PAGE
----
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Friday, September 12, 2003

Daily Kos summarizes the results of a USA Today/CNN/Gallup series of polls. The highlights include a drop in Bush's job approval rating to a bare majority of 52% and a ten point drop in Lieberman's numbers from 23% to 13%. Also, they compare the Democratic numbers with and without Clark in the race:

Without Clark (Late August results in parenthesis)
Gephardt 17 (13)
Dean 15 (12)
No Opinion 15 (12)
Lieberman 13 (23)
Kerry 13 (10)
Graham 6 (4)
Braun 5 (5)
Edwards 5 (5)
Sharpton 3 (4)
Kucinich 2 (1)

With Clark
Gephardt 15
No Opinion 14
Dean 13
Lieberman 12
Kerry 11
Clark 9
Braun 5
Graham 5
Edwards 5
Sharpton 3
Kucinich 2

This sort of negates my theory that many of Clark's supporters would be Dean defectors. Oh well.
--Posted at 4:39 PM | link

"If Clark were to enter the race, it would be to win the nomination and not simply position himself for the No. 2 slot, friends said."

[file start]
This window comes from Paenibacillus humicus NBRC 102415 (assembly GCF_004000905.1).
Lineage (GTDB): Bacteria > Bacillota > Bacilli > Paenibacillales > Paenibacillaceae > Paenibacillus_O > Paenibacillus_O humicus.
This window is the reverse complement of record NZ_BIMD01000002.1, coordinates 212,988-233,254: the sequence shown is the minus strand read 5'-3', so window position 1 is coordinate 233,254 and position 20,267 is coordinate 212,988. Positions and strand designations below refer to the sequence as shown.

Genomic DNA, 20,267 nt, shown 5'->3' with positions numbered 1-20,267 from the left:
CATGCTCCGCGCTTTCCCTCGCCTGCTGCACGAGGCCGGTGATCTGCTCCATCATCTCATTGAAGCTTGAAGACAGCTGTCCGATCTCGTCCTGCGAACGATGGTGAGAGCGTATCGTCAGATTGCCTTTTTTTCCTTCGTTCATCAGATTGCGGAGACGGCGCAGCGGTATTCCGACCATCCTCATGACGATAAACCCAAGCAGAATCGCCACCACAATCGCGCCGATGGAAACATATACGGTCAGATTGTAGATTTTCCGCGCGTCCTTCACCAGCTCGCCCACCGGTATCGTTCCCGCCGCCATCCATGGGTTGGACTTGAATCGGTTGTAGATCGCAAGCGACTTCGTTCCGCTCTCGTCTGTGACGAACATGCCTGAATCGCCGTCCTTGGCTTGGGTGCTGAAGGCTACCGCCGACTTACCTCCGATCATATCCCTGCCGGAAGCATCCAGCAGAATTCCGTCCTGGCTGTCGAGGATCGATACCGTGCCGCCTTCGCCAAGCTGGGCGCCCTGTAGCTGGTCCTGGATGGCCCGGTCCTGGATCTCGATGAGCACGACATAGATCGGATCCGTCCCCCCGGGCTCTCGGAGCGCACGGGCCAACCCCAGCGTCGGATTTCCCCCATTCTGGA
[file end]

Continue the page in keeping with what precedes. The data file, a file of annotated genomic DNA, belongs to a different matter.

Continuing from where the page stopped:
Well, assuming that Clark's friends and the
article from which this quotation comes are both accurate, you can forget about all the Dean-Clark ticket stuff that I discussed a couple posts ago. Maybe. Until Clark formally announces his intentions, I'm not discounting any possibilities.
--Posted at 2:30 AM | link

Thursday, September 11, 2003

If George W. Bush wins re-election, the terrible events of two years ago today will be the main reason. They put Democrats on the defensive about their national security credentials, if not their patriotism, and removed from the table any questions about Bush's political legitimacy. The entire Democratic campaign up to this point has been, above all else, an effort to neutralize the political consequences of 9/11 and its aftermath. It's unclear what the outcome will be. I just hope that both parties can remember that 9/11 was a tragedy that horrified nearly all Americans, not a mere political tool.
--Posted at 6:02 PM |

Howard Dean has reportedly asked Wesley Clark to join his campaign, if Clark decides not to run for president himself. Neither Dean nor Clark would go into detail about what the two men discussed. This is actually the fourth time that the two men have met, but the rumors about this meeting are creating quite a buzz.

One possibility is that Clark will be Dean's running mate, but this is far from the only way that Clark could join Dean's campaign. Let's imagine for a moment that this happens. Will a Dean-Clark ticket forged in the primaries carry Dean to the nomination and possibly to the presidency?